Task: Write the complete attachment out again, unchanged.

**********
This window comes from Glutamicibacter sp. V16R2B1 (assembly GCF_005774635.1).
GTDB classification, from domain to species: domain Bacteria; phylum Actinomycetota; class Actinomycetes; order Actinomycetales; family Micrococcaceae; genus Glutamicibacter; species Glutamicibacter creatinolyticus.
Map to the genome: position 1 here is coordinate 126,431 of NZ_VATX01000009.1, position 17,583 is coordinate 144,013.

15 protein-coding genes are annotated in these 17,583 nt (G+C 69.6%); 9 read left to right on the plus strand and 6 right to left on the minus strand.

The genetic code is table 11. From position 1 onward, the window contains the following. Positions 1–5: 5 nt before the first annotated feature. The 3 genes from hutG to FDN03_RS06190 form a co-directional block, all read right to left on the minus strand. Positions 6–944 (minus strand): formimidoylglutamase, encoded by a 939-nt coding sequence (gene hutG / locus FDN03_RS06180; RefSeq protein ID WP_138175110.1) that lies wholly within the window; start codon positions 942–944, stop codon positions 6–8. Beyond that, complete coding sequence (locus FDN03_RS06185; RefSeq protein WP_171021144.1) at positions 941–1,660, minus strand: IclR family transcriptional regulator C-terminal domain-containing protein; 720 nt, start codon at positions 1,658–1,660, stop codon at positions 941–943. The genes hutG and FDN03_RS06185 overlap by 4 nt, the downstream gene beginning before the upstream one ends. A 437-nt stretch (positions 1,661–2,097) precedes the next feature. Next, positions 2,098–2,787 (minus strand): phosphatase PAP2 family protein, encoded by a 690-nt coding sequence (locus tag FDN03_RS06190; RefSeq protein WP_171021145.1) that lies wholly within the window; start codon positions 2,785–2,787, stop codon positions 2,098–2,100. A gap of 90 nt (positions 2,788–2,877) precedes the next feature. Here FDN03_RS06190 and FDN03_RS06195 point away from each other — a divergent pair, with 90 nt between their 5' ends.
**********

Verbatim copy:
This window comes from Glutamicibacter sp. V16R2B1 (assembly GCF_005774635.1).
GTDB classification, from domain to species: domain Bacteria; phylum Actinomycetota; class Actinomycetes; order Actinomycetales; family Micrococcaceae; genus Glutamicibacter; species Glutamicibacter creatinolyticus.
Map to the genome: position 1 here is coordinate 126,431 of NZ_VATX01000009.1, position 17,583 is coordinate 144,013.

15 protein-coding genes are annotated in these 17,583 nt (G+C 69.6%); 9 read left to right on the plus strand and 6 right to left on the minus strand.

The genetic code is table 11. From position 1 onward, the window contains the following. Positions 1–5: 5 nt before the first annotated feature. The 3 genes from hutG to FDN03_RS06190 form a co-directional block, all read right to left on the minus strand. Positions 6–944 (minus strand): formimidoylglutamase, encoded by a 939-nt coding sequence (gene hutG / locus FDN03_RS06180; RefSeq protein ID WP_138175110.1) that lies wholly within the window; start codon positions 942–944, stop codon positions 6–8. Beyond that, complete coding sequence (locus FDN03_RS06185; RefSeq protein WP_171021144.1) at positions 941–1,660, minus strand: IclR family transcriptional regulator C-terminal domain-containing protein; 720 nt, start codon at positions 1,658–1,660, stop codon at positions 941–943. The genes hutG and FDN03_RS06185 overlap by 4 nt, the downstream gene beginning before the upstream one ends. A 437-nt stretch (positions 1,661–2,097) precedes the next feature. Next, positions 2,098–2,787 (minus strand): phosphatase PAP2 family protein, encoded by a 690-nt coding sequence (locus tag FDN03_RS06190; RefSeq protein WP_171021145.1) that lies wholly within the window; start codon positions 2,785–2,787, stop codon positions 2,098–2,100. A gap of 90 nt (positions 2,788–2,877) precedes the next feature. Here FDN03_RS06190 and FDN03_RS06195 point away from each other — a divergent pair, with 90 nt between their 5' ends.